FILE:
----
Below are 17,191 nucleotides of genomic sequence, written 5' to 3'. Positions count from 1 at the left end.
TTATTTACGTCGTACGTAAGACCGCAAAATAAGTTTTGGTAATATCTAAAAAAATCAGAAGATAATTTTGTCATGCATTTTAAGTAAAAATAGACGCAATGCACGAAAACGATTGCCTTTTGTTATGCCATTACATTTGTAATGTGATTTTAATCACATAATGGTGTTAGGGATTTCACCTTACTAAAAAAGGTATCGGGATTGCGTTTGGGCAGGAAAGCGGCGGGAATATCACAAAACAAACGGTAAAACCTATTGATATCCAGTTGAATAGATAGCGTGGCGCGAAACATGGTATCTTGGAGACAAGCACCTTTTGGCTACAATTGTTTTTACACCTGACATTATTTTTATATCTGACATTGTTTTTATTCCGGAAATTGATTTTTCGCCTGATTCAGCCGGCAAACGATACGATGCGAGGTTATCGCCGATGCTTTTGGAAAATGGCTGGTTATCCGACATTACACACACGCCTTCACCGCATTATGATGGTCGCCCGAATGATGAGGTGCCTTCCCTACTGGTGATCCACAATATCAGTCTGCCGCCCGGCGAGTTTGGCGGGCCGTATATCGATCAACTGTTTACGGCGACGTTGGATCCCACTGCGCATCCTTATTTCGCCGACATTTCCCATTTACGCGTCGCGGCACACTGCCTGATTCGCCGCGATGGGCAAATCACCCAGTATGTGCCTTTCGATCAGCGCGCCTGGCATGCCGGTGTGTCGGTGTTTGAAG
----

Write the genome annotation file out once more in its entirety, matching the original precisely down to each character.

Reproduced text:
Below are 17,191 nucleotides of genomic sequence, written 5' to 3'. Positions count from 1 at the left end.
TTATTTACGTCGTACGTAAGACCGCAAAATAAGTTTTGGTAATATCTAAAAAAATCAGAAGATAATTTTGTCATGCATTTTAAGTAAAAATAGACGCAATGCACGAAAACGATTGCCTTTTGTTATGCCATTACATTTGTAATGTGATTTTAATCACATAATGGTGTTAGGGATTTCACCTTACTAAAAAAGGTATCGGGATTGCGTTTGGGCAGGAAAGCGGCGGGAATATCACAAAACAAACGGTAAAACCTATTGATATCCAGTTGAATAGATAGCGTGGCGCGAAACATGGTATCTTGGAGACAAGCACCTTTTGGCTACAATTGTTTTTACACCTGACATTATTTTTATATCTGACATTGTTTTTATTCCGGAAATTGATTTTTCGCCTGATTCAGCCGGCAAACGATACGATGCGAGGTTATCGCCGATGCTTTTGGAAAATGGCTGGTTATCCGACATTACACACACGCCTTCACCGCATTATGATGGTCGCCCGAATGATGAGGTGCCTTCCCTACTGGTGATCCACAATATCAGTCTGCCGCCCGGCGAGTTTGGCGGGCCGTATATCGATCAACTGTTTACGGCGACGTTGGATCCCACTGCGCATCCTTATTTCGCCGACATTTCCCATTTACGCGTCGCGGCACACTGCCTGATTCGCCGCGATGGGCAAATCACCCAGTATGTGCCTTTCGATCAGCGCGCCTGGCATGCCGGTGTGTCGGTGTTTGAAG